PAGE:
I am so excited to be here today with Carolynn Crabtree, who’s going to be taking with us about how students’ online reputation affect college admissions and college athletic recruiting. This is a really cool topic that I’m so excited to talk about.
What I think is so fascinating about your work and the work your company is doing is that you all are actually diving in and doing the research. You’re not just saying “Oh, here’s what we think.” You’re actually looking in to see what really is going on and doing some real research on that.
Can you share with us a little bit about what you discovered through the research process?
Carolynn: Absolutely. We were so focused on being research-driven. There’s a lot of information out there for students and parents to understand all other aspects of the college admissions process, but we really wanted families to be empowered and understand this whole new world where students have left impressions online and admission officers and coaches can search students online to find out more information about applicants and recruits and form impressions about them that way.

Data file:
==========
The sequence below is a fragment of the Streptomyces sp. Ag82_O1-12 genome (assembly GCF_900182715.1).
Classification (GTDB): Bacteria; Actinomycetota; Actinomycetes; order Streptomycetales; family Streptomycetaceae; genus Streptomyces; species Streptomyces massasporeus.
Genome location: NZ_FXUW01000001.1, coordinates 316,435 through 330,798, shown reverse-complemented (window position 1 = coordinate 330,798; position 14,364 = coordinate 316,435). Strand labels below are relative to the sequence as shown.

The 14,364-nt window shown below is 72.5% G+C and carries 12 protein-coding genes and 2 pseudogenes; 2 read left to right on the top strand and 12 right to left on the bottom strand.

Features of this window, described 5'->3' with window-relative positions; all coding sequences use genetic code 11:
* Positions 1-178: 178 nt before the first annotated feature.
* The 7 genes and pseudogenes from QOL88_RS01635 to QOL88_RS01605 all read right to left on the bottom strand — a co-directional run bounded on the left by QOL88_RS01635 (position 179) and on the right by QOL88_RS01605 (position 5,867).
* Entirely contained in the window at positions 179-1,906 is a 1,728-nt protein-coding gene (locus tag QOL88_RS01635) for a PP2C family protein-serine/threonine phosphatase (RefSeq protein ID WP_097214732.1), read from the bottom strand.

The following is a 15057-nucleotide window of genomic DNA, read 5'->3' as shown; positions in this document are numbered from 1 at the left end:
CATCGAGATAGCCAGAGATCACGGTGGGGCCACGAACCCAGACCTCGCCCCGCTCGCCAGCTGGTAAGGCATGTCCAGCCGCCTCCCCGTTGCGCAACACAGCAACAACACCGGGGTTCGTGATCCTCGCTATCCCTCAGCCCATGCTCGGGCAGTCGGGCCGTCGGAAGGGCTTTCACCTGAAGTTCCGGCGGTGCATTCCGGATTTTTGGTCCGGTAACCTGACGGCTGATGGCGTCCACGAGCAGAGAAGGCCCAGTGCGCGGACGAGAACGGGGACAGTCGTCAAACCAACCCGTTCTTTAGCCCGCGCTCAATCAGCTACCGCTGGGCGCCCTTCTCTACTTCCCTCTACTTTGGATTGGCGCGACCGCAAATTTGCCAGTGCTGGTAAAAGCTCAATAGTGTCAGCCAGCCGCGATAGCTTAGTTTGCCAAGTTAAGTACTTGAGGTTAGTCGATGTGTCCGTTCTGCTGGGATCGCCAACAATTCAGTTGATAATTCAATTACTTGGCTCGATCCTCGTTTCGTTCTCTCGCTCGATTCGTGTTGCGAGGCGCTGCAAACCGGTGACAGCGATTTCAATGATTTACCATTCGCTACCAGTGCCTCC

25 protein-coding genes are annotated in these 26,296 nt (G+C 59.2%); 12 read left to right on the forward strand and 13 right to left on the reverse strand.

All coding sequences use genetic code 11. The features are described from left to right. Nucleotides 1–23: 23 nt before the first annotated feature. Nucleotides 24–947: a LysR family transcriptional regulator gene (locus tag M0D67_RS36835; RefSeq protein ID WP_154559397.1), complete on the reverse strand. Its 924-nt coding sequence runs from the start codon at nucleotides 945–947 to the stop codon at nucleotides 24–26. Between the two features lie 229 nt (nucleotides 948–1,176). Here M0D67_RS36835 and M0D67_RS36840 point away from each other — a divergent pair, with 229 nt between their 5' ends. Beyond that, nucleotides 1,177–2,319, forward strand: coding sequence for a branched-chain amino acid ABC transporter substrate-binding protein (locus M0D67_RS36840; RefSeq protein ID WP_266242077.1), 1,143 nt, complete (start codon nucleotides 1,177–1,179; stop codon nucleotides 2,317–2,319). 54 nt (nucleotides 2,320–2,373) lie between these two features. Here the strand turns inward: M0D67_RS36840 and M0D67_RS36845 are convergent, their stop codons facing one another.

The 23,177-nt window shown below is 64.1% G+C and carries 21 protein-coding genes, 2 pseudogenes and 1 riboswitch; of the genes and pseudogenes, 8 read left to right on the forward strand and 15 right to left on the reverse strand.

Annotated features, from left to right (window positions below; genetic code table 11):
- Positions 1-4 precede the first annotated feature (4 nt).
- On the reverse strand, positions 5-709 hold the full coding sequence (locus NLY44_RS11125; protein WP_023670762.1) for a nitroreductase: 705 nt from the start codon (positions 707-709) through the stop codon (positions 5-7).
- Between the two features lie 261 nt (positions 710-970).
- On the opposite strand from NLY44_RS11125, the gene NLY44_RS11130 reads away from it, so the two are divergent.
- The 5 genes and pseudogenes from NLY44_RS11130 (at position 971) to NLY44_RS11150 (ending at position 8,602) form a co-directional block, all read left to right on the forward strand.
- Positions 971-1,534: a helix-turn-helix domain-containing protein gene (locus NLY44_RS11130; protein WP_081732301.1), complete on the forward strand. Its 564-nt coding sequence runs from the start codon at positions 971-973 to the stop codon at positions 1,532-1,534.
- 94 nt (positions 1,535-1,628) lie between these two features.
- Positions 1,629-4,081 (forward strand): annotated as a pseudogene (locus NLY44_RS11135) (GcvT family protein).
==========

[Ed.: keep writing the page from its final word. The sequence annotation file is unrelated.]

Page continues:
For our research – we’ve been doing it for the past three years – collectively, we’ve surveyed almost 400 admissions officers from the top 100 universities per the U.S News & World Report and almost 1000 college coaches for sports ranging from fencing to football. Again, we really wanted to focus on when, how, and why these major life gatekeepers search teens online and what can affect them in both positive and negative senses.
Everything we did was to empower students because before our research, this was a really obscure part of the college application process, and we thought that students and parents had the right to know how students would be searched online.
In essence, this is an increasing trend. You’re probably not surprised by that. Three years ago, we found that 27% of admissions officers searched applicants online. Two years ago, that was up to 36%. In the past year, that was almost 50% of the admissions officers who we surveyed.